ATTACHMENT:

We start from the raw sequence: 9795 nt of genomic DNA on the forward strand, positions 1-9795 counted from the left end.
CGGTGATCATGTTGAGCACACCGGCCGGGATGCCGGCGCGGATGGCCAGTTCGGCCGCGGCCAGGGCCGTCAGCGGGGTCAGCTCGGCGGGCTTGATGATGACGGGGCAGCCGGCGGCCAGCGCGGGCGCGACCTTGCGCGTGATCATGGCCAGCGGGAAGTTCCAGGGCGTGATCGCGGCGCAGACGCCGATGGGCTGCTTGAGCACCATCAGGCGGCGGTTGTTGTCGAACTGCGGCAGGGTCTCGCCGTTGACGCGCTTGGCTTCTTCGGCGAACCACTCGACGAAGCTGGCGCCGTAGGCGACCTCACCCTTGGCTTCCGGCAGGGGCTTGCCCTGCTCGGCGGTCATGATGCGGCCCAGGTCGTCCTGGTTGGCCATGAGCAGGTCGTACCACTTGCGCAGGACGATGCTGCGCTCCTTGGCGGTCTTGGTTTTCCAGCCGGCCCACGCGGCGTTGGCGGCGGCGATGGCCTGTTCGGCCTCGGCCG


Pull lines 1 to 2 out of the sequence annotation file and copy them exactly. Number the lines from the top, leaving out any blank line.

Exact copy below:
We start from the raw sequence: 9795 nt of genomic DNA on the forward strand, positions 1-9795 counted from the left end.
CGGTGATCATGTTGAGCACACCGGCCGGGATGCCGGCGCGGATGGCCAGTTCGGCCGCGGCCAGGGCCGTCAGCGGGGTCAGCTCGGCGGGCTTGATGATGACGGGGCAGCCGGCGGCCAGCGCGGGCGCGACCTTGCGCGTGATCATGGCCAGCGGGAAGTTCCAGGGCGTGATCGCGGCGCAGACGCCGATGGGCTGCTTGAGCACCATCAGGCGGCGGTTGTTGTCGAACTGCGGCAGGGTCTCGCCGTTGACGCGCTTGGCTTCTTCGGCGAACCACTCGACGAAGCTGGCGCCGTAGGCGACCTCACCCTTGGCTTCCGGCAGGGGCTTGCCCTGCTCGGCGGTCATGATGCGGCCCAGGTCGTCCTGGTTGGCCATGAGCAGGTCGTACCACTTGCGCAGGACGATGCTGCGCTCCTTGGCGGTCTTGGTTTTCCAGCCGGCCCACGCGGCGTTGGCGGCGGCGATGGCCTGTTCGGCCTCGGCCG